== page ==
“Quality Feed and Fertilizer,” said Brooke. “Q and R. And over there’s an S, T, U … V. Video Rental. They still rent videos in this town? Did we hitchhike into the past?”

“Looks closed,” I said. We’d had a place like that in Clayton—it rode the home DVD boom, then crumbled when the Internet made their business obsolete. They’d closed a few years ago, and nothing had moved into the building. Looked like the same story here.

“At least they left the sign up,” said Brooke. “I’m glad somebody in this town was thinking about my needs.” She grimaced, and looked at me. “What’s it called again?”

“The town?” I asked. She might have just switched personalities again; a lot of ideas transferred from one to the next, but some didn’t, and she tried to hide the transitions by faking a poor memory. “Baker,” I told her. “We’re here to look for The Spirit of Light Collective.”

“Yashodh,” said Brooke, nodding. “We’re going to kill him.”

I felt the old, familiar pull of death. “Or he’ll kill us.”

“You say that every time.”

“One of these days it’ll be true.”

The truck was slowing, probably looking for a good place to drop us off. I grabbed the strap of my backpack, getting ready to jump out, but saw that Brooke was ignoring hers, staring instead at the buildings we were driving past: tall brick storefronts with ornate, peaked facades on the second story. Some of them were painted, some were covered with wooden or vinyl siding, others were bare brick or bore the residue of old-timey signs too weathered to read. A barber shop. An antique store. A pizza place that looked way more modern than the rest of the street. I wondered if we could beg any food from the back door.

The truck pulled to the side of the road, by a bright green lawn in some kind of town plaza—city hall probably—and I was already over the side and reaching back for Brooke’s bag when the driver rolled down his window. “This good? I could take you a few more blocks if you want.”

“This is perfect,” I said. A few more blocks would have been nice, through the town and out the other side where we could infiltrate at our own pace, but it never helped to ask the drivers for extras. Always make them feel generous, not put upon—like they would have done more if they could, instead of wishing they’d done less. Instead I pointed at the tailgate. “Do you mind if I open the back to get the dog out?”

“No problem,” said the driver. He didn’t offer to help, which meant I was probably right to refuse the extra ride. He was already forgetting us, free of his hitchhiker burden with his mind a mile down the road. I dropped the tailgate and lifted Boy Dog out, smelling the strong scent of dirt and hound. He needed a bath as much as I did. He sat on the sidewalk where I left him, scratching his ear with his stubby front leg, and I offered Brooke my hand. She seemed lost in some kind of reverie again, all too common for her, and I said her name to get her attention.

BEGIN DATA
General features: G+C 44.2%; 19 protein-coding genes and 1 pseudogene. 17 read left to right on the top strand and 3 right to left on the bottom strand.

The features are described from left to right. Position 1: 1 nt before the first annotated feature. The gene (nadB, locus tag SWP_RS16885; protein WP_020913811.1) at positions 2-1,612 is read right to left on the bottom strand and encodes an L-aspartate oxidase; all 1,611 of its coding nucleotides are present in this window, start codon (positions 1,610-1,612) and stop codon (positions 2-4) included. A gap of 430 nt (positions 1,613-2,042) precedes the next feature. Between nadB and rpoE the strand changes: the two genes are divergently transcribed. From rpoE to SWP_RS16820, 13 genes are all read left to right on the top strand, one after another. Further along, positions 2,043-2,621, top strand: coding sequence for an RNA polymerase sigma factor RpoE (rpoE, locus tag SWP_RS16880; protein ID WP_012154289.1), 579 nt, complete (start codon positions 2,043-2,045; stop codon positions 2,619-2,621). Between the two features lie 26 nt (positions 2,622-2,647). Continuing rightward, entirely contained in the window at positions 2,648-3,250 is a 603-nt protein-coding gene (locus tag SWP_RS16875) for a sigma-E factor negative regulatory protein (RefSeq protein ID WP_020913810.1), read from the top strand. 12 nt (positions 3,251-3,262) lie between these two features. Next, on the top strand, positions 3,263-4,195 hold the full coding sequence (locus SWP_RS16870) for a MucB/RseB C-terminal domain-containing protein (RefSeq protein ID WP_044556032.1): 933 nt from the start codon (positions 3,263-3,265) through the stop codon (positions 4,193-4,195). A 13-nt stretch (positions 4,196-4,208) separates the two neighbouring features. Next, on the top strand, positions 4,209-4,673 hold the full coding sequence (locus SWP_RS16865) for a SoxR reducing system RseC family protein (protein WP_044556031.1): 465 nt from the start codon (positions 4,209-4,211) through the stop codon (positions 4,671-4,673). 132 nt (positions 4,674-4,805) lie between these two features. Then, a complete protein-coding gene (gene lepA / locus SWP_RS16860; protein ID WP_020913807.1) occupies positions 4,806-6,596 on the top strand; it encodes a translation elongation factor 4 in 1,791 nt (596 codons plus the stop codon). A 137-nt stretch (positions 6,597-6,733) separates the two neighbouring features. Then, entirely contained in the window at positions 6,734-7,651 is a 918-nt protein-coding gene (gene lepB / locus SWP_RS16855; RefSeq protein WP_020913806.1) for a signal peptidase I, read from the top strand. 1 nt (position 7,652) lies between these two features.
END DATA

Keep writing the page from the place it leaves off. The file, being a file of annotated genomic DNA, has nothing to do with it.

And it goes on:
She turned to look at me, but her eyes showed no recognition. “Who?”

“Lucinda.” I said, remembering. There was no response, so I tried another. “Kveta?”

“I’m…” She paused. “I’m so sorry, John.”

The warning signs were all over her face—the disorientation, the downcast eyes, the subtle whine in her voice. I put on my biggest smile and grabbed her hand, knowing that physical contact was one of the best ways of bringing her out of a mood swing. “We got here early,” I said, “everything’s great.”

“I don’t want to be this way,” she said, not moving. I tugged gently on her hand, trying not to glance at the driver for signs of impatience. If he yelled at her to hurry, it would only make her worse.

She remembered the lives of a hundred thousand girls, and she remembered dying as every single one of them. Suicide was as natural to Brooke as breathing.

“You want some pizza for dinner?” I asked. “I saw a good place about a block back.”

“We can’t afford pizza.”

“We can splurge,” I said, and pulled on her again. “Come on, let’s go take a look. What do you think they have here, deep dish or New York style?”

She didn’t respond to the conversational bait, but another gentle tug on her arm finally prompted her to climb down from the truck bed. She dusted herself off with a grimace, showing far more emotion than the dirt seemed to merit. I risked letting go of her for three precious seconds, closing the tailgate and shouting a thank you to the driver. He drove off without a word, and Boy Dog barked irritably at the cloud of exhaust that puffed into his face.